Super Fan: Gamecocks working hard to end mistakes

09/30/2013 3:26 PM

09/30/2013 3:32 PM

I have to dust off a cliche I have already used once this season - “a win, is a win, is a win” – to describe South Carolina's 28-25 “survival” at Central Florida. When the Gamecocks were down 10-0 at the half, did I believe in my heart that they weren't going to come back and win? No. In my head was I worried that they might not? Considerably.

I'm done with trying to predict how the flow of a game might go with this year's team. I thought Carolina would have to play through Vanderbilt's early emotion, but it was 28-0 before the Commodores knew what hit them, yet the Gamecocks had to hold on at the end for the win. I thought the same thing about the UCF game, but the Knights took the fight to the Cocks early and held them scoreless for two quarters, something I thought no opponent could do to a Steve Spurrier-coached team.

A big part of coaching a football game is halftime adjustments, and when the third quarter started with Dylan Thompson under center in the I formation, and it took just four plays for the Gamecocks to score on a 53-yard burst by Mike Davis. I felt like the worm had turned.

Then, when the defense responded by forcing back-to-back three-and-outs (with a Brandon Wilds fumble in between), and the offense executed an almost picture-perfect 11-play, 97-yard drive to put Carolina up 14-10, I was encouraged. A Jimmy Legree interception ended the next UCF possession, and a fumble recovery by Gerald Dixon stopped the next, which led to back-to-back 13-yard scoring runs by Davis, to make it 28-10. I sat back in my seat and waited for the rout to continue.

I don't think I'll be doing that again anytime soon, because the bug-a-boo that has been the feature of this season so far is rearing their its ugly heads: mistakes.

Mistake number one: two plays into the next series, the secondary turned a Knight receiver lose for a 73-yard touchdown, and with a two-point conversion it was suddenly 28-18.

In position to extend the lead back to 17 points, mistake number two came when Davis fumbled at the UCF 5-yard line. Then came mistake number three – the secondary again turned a UCF receiver lose for a 79-yard gain, to the USC seven, and a TD pass on the next play made it a very uncomfortable 28-25.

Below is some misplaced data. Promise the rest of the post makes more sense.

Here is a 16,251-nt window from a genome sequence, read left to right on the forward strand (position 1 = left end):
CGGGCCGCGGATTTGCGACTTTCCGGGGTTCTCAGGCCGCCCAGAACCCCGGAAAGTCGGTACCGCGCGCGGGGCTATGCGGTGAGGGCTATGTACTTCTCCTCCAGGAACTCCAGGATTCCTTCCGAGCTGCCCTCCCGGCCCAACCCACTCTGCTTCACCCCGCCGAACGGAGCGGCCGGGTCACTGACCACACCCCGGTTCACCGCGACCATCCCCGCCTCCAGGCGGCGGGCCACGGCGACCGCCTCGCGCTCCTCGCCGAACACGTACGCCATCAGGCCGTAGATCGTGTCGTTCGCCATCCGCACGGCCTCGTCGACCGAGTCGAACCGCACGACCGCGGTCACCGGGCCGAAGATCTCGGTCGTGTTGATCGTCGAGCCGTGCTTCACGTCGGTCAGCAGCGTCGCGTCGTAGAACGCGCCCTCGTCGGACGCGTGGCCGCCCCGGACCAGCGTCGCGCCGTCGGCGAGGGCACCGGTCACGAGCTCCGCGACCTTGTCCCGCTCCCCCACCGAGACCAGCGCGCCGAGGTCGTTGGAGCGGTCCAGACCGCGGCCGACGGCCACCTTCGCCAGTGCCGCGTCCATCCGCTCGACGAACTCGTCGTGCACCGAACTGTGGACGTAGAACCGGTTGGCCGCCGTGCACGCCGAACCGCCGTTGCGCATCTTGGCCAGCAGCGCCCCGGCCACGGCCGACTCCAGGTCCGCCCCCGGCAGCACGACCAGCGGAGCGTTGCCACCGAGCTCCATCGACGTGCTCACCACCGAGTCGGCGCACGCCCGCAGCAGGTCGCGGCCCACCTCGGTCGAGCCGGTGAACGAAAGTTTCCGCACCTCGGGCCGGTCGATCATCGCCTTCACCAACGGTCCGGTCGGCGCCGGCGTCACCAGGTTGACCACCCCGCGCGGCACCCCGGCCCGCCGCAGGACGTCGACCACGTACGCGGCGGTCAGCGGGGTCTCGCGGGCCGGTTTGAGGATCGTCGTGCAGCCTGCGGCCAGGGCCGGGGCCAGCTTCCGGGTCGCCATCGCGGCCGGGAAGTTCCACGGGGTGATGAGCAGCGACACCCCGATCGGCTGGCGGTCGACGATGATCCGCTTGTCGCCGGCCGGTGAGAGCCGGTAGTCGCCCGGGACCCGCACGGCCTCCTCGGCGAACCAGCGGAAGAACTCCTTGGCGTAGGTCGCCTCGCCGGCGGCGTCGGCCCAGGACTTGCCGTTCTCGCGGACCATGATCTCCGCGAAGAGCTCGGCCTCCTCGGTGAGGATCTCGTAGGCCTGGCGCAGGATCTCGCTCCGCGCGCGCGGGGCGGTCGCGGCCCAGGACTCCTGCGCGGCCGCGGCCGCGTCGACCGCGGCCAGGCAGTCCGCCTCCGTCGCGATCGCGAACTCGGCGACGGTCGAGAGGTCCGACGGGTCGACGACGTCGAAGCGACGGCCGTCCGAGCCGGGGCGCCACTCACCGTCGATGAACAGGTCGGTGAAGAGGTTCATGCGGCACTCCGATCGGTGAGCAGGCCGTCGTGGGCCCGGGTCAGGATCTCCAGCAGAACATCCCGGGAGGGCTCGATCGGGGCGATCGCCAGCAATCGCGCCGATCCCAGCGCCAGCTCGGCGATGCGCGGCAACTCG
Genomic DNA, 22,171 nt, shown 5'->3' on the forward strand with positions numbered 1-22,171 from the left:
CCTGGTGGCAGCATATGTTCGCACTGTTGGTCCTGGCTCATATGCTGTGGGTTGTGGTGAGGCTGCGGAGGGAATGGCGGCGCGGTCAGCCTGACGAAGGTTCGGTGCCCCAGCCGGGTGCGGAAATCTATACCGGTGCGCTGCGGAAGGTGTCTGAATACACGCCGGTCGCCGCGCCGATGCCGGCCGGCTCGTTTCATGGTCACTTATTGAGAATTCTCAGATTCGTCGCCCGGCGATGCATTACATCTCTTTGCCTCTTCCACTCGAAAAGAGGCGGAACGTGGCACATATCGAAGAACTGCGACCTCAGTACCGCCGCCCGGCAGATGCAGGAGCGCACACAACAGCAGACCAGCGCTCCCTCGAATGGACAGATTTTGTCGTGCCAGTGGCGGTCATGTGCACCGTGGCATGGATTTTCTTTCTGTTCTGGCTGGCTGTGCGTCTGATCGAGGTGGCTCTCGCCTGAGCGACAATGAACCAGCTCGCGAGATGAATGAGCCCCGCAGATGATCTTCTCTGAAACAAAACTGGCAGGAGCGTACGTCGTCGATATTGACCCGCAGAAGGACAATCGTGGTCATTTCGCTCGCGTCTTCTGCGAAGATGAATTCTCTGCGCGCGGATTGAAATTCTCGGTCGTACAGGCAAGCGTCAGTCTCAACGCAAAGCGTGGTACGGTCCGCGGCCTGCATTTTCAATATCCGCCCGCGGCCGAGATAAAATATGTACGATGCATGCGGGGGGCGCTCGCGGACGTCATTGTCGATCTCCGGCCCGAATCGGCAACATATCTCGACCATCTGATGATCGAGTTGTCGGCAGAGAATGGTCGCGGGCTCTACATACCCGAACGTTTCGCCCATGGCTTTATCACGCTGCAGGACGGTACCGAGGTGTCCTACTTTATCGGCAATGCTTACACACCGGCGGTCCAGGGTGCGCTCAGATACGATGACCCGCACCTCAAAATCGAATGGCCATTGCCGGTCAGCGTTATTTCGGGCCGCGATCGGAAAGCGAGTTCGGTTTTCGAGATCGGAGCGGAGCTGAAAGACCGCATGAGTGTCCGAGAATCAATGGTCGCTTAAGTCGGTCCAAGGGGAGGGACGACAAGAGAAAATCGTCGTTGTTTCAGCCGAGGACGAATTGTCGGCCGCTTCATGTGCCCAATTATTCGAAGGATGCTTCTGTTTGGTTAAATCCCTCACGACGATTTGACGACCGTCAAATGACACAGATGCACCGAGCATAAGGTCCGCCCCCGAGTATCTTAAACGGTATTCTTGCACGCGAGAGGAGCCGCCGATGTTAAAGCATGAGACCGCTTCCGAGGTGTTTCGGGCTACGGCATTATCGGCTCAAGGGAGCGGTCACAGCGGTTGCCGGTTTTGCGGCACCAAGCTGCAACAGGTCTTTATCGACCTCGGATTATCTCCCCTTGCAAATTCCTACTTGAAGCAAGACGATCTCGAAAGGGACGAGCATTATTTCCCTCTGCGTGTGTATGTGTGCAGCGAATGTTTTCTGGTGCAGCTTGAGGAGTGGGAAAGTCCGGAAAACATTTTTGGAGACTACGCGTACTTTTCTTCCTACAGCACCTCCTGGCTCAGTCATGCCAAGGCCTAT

Luckily, USC's special teams responded by recovering the on-sides kick, which Bruce Ellington returned 31 yards to the UCF 15, and the Gamecocks were able to run off the 1:47 remaining in the game.

There were a number of positives for the 3-1 USC team. The offense, which had scored just 20 points in the second half in three games, scored 28 in the second half against the Knights.

The defense, for three consecutive series in the second half, showed the dominance we all believe it is capable of, game in and game out.

In my eyes, there were some heroes. I thought Dylan Thompson did a more than admiral job of filling in for Connor Shaw, who was injured on USC's first series and is expected to be out for two to three weeks with a shoulder sprain. Dylan was 15-for-22 passing for 261 yards. Yes, he airmailed some throws, but he scrambled well and made some big plays when his team needed them.

Mike Davis' 167 yards and three touchdowns (6.4 yard average) proved to me that he has the ability (I don't mean this literally, so no hate mail please) to make Carolina fans say “Marcus who?”

An unnoticed hero was punter Tyler Hull, who averaged 47.0 yards on three punts, two of which were inside the 20-yard line.

The offensive line demonstrated that they are the unit that, to this point, has its act together. The guys up front were solid the entire game in their run blocking and pass protection, and they should serve as an example to every other unit on the team.

Next up is Kentucky, and while USC has lost to the Wildcats only once since 2000 (31-28 in 2010) there have been some close calls since Spurrier took over in 2005 (24-17 in '06, 24-17 in '08 and 28-26 in '09). Even though they are starting over with a new coach Mark Stoops, the Cats will certainly come to Columbia encouraged by the struggles the Gamecocks have had this season.

Coach Spurrier has promised that there will continue to be some tweaks on the defensive side and that the staff will “coach 'em up” this week in practice. I still believe this team has the ability to have a big season. I also know this team has a lot of young players who are receiving a baptism under fire and that they need to improve their execution, focus and concentration if the are to continue to win.

It's a great time to be a Gamecock!

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